Against a student's faulty program, I might scrawl "infinite loop" or "uninitialised variable". Against a broken SF story, a Turkey City Lexicon reader might scrawl "Cozy Catastrophe", "Signal from Fred", or "Squid in the Mouth". Or "AM/FM". The classic AM/FM story must be Heinlein's The Day After Tomorrow: six men in an underground citadel, sole remnant of the US Army after invasion by the PanAsian Empire, take up a dead colleague's discovery of the electrogravitic spectrum, the magnetogravitic spectrum, and the electromagnetogravitic spectrum. Maxwell via Hertz to tractor beams and transmutation in a month: ultimate humiliation of the PanAsians, and I wish my hardware behaved like F*ck*ng Magic rather than the backlash and hysteresis of Actual Machinery. So, and with last week's Murphy's Law comments in mind, I want to point you at a very non-AM/FM short story that I was pleased to rediscover online: M.I. Mayfield's On Handling the Data.
That link is courtesy of Project Gutenberg; if it doesn't work, you might try the copy at manybooks.net. Perhaps I feel an affection for this story because of my time doing Chemistry. I once heard an anecdote about an inorganic chemistry practical given to new first-year students. This was a long and tedious titration of some barium compound, intended to verify the student's ability to manipulate delicate glassware without dropping it or emptying something toxic into their shoe.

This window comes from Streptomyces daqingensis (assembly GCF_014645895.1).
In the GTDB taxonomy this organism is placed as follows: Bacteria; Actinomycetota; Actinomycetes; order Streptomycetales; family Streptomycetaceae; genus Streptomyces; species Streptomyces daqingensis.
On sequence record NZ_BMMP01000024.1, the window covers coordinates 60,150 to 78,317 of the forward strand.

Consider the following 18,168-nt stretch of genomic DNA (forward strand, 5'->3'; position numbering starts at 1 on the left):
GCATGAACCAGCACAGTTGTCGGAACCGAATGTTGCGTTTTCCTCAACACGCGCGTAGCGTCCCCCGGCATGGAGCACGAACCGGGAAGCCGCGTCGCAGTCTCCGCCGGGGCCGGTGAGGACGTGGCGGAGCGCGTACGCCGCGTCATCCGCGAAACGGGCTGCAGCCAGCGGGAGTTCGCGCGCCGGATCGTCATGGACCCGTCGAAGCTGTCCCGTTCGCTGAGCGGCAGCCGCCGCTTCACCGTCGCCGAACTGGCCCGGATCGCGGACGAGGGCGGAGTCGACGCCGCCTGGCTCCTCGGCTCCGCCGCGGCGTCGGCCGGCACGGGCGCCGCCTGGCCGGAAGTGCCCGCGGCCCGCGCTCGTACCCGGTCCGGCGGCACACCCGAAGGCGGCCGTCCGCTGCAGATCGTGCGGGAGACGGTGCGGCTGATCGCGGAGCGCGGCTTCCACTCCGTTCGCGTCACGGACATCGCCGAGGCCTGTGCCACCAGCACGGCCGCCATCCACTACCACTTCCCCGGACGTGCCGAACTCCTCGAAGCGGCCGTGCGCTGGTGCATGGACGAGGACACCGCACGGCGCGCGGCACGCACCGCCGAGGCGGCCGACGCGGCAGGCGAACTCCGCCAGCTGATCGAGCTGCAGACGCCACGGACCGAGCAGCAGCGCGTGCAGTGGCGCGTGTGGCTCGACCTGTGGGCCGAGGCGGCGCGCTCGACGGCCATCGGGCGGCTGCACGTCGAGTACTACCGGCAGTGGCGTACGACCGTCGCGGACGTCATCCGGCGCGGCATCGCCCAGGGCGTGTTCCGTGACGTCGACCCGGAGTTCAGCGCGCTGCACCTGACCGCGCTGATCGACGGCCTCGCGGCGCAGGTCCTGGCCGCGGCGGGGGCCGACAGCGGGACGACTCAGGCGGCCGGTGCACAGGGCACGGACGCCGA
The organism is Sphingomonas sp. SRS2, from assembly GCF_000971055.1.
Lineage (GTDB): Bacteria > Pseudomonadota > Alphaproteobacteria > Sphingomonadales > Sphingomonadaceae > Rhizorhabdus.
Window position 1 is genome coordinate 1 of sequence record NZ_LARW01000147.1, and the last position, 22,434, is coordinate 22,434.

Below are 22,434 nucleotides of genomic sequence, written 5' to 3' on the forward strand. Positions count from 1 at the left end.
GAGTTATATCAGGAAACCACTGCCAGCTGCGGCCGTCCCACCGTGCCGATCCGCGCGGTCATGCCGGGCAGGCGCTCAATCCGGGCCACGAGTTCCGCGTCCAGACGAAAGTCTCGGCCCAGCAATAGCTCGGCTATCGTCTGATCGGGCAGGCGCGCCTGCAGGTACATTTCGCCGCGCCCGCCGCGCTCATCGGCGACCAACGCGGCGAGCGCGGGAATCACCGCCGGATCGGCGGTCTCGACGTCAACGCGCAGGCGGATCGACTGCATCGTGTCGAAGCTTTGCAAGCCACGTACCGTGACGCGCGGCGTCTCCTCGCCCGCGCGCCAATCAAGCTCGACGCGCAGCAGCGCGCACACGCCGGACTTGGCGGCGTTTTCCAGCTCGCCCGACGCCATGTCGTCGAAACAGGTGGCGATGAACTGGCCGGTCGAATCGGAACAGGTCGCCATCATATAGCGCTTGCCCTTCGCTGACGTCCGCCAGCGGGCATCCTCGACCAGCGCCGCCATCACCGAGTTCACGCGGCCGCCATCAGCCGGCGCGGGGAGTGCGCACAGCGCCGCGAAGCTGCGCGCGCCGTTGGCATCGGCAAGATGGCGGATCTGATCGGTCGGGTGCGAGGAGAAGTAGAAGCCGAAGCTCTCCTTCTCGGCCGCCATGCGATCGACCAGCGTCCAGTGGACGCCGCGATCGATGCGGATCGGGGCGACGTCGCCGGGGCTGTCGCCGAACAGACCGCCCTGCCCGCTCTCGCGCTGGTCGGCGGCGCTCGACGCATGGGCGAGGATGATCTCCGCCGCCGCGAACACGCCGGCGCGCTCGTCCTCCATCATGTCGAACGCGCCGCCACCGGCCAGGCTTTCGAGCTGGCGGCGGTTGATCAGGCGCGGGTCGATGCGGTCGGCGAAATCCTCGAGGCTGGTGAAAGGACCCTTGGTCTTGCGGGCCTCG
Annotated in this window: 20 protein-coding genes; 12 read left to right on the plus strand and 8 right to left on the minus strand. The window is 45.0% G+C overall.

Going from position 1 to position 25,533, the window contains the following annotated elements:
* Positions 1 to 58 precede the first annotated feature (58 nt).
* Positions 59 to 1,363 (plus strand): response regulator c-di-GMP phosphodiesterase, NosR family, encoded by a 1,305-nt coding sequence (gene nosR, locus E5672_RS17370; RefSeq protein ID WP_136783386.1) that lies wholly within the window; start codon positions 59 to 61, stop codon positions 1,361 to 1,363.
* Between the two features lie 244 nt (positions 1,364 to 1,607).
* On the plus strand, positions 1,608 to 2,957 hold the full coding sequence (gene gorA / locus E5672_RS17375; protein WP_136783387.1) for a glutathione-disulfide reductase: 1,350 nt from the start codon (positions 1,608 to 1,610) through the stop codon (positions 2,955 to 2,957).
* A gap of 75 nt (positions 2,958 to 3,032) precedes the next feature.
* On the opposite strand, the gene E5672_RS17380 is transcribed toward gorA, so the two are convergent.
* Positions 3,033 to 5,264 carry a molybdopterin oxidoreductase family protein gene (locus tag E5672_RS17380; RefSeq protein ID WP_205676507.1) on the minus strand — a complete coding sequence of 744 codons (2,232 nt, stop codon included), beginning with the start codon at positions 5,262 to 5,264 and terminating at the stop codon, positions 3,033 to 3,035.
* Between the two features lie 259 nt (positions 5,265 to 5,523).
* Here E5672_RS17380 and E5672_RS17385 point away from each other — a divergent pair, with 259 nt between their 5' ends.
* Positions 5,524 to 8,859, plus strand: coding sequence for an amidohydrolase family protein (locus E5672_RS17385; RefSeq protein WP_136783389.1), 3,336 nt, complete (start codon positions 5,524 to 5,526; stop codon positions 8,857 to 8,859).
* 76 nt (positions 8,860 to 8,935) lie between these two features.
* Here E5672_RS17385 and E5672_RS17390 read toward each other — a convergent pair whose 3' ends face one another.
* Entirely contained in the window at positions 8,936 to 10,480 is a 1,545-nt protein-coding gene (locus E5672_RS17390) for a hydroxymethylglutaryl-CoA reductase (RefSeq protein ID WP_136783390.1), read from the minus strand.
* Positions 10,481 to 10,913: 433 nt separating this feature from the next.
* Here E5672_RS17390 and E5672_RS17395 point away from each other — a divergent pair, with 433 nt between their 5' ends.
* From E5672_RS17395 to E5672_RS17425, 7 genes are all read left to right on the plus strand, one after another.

At the end of the practical, the demonstrator collected the titration results; and as customary, plotted them on a histogram which he pinned up at the end of the lab. All students had the same solution to titrate, so in an ideal world, the histogram would have been a single vertical line. In our non-ideal world, one usually gets a Gaussian. Though because students don't trust their results, so "fiddle" them to agree with their neighbours' results, it tends to be an unnaturally narrow Gaussian. But in this histogram there were two peaks, separated by a wide trough.
For several days, the demonstrator couldn't work out why. Then he realised it was due to the geometry of the lab. There were two long files of benches separated by a wide aisle. The students up one side of the aisle had been mutually fiddling their data. And the students up the other side of the aisle had been mutually fiddling their data. But nobody had bothered to compare results across the aisle.